Monday, January 24, 2011

Saving the Intergrity of Canadian Journalism: Action Needed

A while ago I blogged about the attempts to introduce Fox News in Canada. Now there is an important development which doesn't bode well for the future of Canadian journalism. This is what Canukistani, the reader who alerted me to the news, wrote in his comment:
I’d like to make an update based on an article in the Toronto Star today. A piece by Stephen Scharper stated that the CRTC (Canadian Radio-television and Telecommunication Commission) “is seeking to relax restrictions concerning the broadcasting of specious information on radio and television.” Currently a Fox news or right wing American style radio shows cannot exist in Canada because the law stipulates that broadcasters “shall not broadcast any false or misleading news.” Last month the CRTC put a notice on its website that it wants to modify this law to “any news that the licensee knows is false or misleading and that endangers or is likely to endanger the lives, health or safety of the public.”

Now, this is very important. For now, we, the citizens of Canada, are protected by the laws of our country from an advent of irresponsible propaganda-mongers ready and willing to spread lies without any concern for the truth. If you have had any sort of consistent exposure to Canadian newscasts, you couldn't have failed to notice that Canadian newschannels differ greatly from their American counterparts in that they actually transmit news. Not political spin. Just news. Today we are about to lose all that. The result will be sad for all of us:
So who decides which information is false and endangers the public or is false and just funny entertainment for the masses? - A triumvirate appointed by (guess who?) our Conservative government. Of course we have nothing to worry about based on their long and distinguished commitment to transparency and evidence based policy i.e. two prorogations of parliament in one year, eliminating the census, increasing spending on prisons due to an increase in unreported crime. I could continue but I think that you get the picture. I can see in the near future where this new news channel which starts broadcasting in March could call the Liberal party a communist front organization which wants to bring a Soviet style regime to Canada while the CBC, referred to by conservatives as the Communist Broadcasting Company could not offer an accurate rebuttal without the threat of having its licence removed.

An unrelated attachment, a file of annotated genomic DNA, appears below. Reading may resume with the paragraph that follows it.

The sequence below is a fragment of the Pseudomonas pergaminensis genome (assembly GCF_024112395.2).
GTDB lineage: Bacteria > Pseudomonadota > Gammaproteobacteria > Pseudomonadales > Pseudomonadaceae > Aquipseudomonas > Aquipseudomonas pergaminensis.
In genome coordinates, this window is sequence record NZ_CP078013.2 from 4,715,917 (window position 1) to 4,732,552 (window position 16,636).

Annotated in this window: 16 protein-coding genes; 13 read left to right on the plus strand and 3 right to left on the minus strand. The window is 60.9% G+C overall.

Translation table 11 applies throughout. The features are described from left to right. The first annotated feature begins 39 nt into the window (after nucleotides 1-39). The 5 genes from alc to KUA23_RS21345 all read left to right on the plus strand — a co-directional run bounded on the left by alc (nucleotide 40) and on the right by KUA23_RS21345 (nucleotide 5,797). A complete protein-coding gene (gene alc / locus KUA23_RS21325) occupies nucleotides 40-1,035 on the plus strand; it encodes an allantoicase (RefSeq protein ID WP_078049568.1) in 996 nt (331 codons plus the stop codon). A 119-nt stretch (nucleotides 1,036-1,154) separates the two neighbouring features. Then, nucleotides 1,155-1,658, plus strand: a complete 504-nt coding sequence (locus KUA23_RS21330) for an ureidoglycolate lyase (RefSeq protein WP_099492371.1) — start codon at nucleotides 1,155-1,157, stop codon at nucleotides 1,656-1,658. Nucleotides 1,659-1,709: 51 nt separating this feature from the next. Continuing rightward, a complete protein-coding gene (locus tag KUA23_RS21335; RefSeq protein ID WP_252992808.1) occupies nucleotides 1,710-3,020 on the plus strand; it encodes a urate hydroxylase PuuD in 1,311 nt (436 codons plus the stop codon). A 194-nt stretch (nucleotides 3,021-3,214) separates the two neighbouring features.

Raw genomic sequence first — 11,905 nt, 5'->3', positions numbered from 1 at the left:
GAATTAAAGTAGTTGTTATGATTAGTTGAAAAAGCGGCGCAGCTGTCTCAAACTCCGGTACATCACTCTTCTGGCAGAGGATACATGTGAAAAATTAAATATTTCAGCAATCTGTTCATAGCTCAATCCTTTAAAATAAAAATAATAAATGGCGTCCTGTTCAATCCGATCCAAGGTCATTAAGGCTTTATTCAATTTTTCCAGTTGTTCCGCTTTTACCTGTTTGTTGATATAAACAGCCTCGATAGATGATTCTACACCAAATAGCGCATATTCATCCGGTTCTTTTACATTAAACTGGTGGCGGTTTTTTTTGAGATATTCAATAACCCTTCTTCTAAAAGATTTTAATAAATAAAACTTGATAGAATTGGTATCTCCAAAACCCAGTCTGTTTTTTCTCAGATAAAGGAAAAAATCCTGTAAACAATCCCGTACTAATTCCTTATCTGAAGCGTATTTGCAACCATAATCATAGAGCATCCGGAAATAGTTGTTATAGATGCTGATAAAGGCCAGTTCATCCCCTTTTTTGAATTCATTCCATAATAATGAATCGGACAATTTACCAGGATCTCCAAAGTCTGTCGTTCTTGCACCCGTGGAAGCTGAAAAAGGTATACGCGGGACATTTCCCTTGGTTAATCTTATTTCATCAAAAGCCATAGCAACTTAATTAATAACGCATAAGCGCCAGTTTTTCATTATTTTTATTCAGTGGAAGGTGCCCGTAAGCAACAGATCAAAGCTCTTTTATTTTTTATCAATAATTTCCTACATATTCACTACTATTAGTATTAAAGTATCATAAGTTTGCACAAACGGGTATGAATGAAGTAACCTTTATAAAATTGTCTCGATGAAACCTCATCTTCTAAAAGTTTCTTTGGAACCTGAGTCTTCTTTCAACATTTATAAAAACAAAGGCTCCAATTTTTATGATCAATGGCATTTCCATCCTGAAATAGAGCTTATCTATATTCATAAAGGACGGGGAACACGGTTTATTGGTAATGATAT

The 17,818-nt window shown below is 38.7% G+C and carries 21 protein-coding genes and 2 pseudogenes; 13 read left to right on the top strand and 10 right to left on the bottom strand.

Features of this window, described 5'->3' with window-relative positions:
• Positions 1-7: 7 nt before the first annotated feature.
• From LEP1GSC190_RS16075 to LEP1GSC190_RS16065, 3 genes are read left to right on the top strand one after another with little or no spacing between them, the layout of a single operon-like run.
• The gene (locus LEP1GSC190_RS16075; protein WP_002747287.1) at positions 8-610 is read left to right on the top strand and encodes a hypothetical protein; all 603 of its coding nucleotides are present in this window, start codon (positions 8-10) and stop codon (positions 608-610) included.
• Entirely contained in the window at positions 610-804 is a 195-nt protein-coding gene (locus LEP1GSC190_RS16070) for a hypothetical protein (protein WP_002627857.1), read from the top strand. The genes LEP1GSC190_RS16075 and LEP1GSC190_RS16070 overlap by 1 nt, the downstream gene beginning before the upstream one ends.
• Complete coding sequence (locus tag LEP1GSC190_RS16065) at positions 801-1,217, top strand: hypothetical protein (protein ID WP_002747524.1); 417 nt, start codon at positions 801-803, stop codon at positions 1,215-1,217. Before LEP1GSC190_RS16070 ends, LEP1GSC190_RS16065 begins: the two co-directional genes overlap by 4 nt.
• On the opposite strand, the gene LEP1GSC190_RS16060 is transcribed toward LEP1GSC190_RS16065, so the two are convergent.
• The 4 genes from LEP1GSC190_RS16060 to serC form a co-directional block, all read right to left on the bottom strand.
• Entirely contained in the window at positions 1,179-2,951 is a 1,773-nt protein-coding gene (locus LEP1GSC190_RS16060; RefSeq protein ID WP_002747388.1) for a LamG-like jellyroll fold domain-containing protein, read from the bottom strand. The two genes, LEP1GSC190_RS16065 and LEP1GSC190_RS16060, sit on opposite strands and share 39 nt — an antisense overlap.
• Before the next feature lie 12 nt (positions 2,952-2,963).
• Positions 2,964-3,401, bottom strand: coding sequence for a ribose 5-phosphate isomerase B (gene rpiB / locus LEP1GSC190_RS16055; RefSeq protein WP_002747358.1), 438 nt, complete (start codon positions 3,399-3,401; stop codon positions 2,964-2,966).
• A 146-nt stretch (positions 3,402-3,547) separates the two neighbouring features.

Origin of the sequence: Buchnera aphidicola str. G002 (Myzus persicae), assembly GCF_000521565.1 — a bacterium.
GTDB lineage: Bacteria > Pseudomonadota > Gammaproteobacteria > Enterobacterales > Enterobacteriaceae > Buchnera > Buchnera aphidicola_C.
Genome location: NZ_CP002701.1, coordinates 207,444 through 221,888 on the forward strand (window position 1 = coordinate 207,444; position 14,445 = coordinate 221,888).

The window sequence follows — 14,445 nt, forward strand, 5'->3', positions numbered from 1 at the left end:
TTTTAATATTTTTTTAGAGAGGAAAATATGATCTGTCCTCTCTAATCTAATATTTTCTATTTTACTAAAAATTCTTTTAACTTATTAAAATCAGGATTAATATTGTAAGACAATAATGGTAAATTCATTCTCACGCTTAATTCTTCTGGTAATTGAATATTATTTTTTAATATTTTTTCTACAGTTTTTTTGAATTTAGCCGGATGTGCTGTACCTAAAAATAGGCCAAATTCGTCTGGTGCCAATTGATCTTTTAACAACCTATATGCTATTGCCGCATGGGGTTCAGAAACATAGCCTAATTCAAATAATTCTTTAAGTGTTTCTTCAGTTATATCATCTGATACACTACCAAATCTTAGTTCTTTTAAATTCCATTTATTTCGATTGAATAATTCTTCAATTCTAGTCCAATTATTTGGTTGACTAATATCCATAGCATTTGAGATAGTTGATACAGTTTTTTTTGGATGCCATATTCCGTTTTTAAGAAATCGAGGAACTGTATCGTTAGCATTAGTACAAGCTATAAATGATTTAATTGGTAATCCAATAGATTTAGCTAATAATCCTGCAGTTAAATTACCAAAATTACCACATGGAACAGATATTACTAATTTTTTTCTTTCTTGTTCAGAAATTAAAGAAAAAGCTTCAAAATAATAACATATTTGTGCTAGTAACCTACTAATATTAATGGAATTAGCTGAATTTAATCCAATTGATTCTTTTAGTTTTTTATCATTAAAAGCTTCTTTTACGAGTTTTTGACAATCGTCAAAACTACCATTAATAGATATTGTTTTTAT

It is not too late, though. We can still act and at least try to prevent this from happening. Let's not allow Fox News come into Canada and spread its lies and propaganda. We don't need to subvert our own laws to help this unfair and imbalanced mouthpiece of hysterical right-wingers everywhere move into our country. Let's act! We only have until February 9 to make our opinions known, though, so there isn't much time left:
At a time of increasing economic turmoil and insecurity for the majority of citizens in North America, we seem to have a developing anti-democratic impulse on the right. Is a Kristallnacht coming? The CRTC is accepting comments on its proposed ruling change until Feb. 9. For information on how to submit comments, follow this link.
 Thank you, Canukistani! I would have missed this without you for sure.


Anonymous said...

There is a very easy solution to this problem. Don't tune in!!!

Just the other day I was driving and tuned in to Sean Hannity's show by mistake. I simply changed the frequency because I know Hannity is a huge jackass and he has nothing positive or constructive to say. The point is we are conscious individuals who can make our own decisions on who we want to listen to without needing big daddy government to do it for us.